### Video Transcript

The graph shows the probability of finding an electron at a distance from the nucleus for the first three s orbitals of an atom of hydrogen. Which plot corresponds to the 1s orbital?

We’re generally used to describe electrons as point particles that are located at a single point in space. Now, we describe electrons with three-dimensional mathematical expressions that describe the most likely location of an electron in an atom. We describe electrons using atomic orbitals. The four key atomic orbitals are s, p, d, and f. The different orbital types have different shapes. The s orbital is spherical. The question refers to the first three s orbitals, which are 1s, 2s, and 3s. The 2s orbital is larger than the 1s orbital. It consists of two regions of electron density, represented using the color blue, separated by a radial node. Both regions of electron density are part of the 2s orbital.

A node is a point in space where the probability of finding an electron is zero. There isn’t just one radial node in the 3s orbital, but two radial nodes. We can use the presence of these nodes to find out which plot corresponds to the 1s orbital. At a node, the probability of finding an electron is zero. So, if we look at the 𝑦-axis of the graph, which is the probability of finding an electron, we can determine that when the 𝑦-value is zero, there will be a node.

Let’s start by looking at the green line C. It has two nodes, where there is zero chance of finding an electron. There is a nonzero chance of finding an electron outside of the orbital. So, for each orbital, although the tail of the line appears to have a value of zero, it doesn’t. So that part is not counted as a node. And it has three regions where there is a probability of finding an electron. We can see that this green line corresponds to the 3s orbital, not the 1s orbital as specified in the question. Thus, plot C is not the answer to this question.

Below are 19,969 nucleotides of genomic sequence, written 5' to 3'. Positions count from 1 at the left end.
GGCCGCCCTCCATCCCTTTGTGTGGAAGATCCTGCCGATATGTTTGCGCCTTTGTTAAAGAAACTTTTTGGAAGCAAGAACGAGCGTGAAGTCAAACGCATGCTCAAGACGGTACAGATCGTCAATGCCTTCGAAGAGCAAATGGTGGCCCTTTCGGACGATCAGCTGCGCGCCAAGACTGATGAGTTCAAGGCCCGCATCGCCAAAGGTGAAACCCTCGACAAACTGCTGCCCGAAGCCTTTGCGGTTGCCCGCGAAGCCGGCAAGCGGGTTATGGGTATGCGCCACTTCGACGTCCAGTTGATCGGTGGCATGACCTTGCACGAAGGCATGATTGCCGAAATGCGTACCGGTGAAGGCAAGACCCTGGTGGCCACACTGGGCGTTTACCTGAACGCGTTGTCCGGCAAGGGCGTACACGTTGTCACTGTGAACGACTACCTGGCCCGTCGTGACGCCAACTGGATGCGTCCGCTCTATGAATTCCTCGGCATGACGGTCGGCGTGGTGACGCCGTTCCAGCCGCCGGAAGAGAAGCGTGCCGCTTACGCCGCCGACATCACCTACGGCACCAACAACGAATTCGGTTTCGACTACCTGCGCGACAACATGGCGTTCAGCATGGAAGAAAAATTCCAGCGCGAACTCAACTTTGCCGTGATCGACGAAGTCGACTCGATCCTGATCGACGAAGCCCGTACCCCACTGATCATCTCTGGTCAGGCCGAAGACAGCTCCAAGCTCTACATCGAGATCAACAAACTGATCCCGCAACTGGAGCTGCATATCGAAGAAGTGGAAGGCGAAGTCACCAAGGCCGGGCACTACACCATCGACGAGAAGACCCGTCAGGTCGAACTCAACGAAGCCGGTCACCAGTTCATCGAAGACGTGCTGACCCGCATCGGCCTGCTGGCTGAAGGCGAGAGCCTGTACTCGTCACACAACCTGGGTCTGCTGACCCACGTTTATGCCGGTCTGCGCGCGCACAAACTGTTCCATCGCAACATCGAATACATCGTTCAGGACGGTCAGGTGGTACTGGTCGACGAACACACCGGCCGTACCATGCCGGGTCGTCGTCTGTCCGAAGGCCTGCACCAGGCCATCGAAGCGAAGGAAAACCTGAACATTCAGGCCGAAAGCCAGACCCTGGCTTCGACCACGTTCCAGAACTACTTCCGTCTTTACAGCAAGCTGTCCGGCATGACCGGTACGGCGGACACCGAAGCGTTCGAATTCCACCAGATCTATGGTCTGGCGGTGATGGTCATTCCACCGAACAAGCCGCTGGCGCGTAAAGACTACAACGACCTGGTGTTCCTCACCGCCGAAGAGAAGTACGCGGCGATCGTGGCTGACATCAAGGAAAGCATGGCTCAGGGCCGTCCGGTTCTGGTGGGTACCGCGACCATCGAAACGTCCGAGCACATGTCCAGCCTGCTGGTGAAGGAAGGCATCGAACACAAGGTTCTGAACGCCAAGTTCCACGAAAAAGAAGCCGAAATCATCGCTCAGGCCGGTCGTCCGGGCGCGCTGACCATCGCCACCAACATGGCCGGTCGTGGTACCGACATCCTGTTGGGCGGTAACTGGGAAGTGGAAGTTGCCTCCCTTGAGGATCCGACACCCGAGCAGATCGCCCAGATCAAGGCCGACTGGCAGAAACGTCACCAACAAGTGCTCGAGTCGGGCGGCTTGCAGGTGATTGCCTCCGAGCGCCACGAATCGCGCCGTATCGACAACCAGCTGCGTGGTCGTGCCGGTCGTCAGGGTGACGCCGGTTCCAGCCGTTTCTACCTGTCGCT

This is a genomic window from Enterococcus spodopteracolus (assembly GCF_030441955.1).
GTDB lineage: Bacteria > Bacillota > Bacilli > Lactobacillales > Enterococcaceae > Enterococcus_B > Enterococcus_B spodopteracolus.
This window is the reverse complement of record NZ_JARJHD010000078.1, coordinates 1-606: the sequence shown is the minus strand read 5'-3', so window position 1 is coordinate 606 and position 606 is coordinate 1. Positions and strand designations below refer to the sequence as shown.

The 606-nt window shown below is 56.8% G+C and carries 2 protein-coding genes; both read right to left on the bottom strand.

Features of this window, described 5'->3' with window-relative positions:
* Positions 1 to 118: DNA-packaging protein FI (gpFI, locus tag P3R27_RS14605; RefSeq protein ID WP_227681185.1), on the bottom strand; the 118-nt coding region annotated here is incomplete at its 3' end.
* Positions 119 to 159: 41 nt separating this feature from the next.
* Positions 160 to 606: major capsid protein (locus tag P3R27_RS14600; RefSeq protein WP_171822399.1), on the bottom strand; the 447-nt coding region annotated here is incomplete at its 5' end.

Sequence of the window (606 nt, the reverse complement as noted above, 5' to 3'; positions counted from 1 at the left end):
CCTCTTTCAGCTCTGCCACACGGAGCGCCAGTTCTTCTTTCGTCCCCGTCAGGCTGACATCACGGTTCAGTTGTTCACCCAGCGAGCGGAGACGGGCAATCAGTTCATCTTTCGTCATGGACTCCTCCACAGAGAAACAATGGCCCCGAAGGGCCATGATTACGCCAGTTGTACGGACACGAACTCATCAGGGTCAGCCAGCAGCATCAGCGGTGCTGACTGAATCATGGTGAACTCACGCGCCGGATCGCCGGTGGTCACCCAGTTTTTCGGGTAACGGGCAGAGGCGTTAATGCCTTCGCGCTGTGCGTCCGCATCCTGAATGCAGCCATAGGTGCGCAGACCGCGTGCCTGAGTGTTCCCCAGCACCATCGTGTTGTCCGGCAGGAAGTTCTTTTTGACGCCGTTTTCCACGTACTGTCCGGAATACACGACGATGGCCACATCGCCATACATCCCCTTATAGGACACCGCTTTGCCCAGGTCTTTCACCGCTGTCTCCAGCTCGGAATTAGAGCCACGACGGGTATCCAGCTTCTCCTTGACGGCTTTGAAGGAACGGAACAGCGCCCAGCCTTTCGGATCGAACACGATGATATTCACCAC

Plot B, the red line, has one node where there’s no probability of finding an electron and two regions where there is a probability of finding an electron. So we can see that the red line B corresponds to the 2s orbital. Therefore, plot B is not the answer to this question.

The final plot, plot A, has one region where there’s a probability of finding an electron. Therefore, it must represent the 1s orbital. So the answer to the question “Which plot corresponds to the 1s orbital?” is A.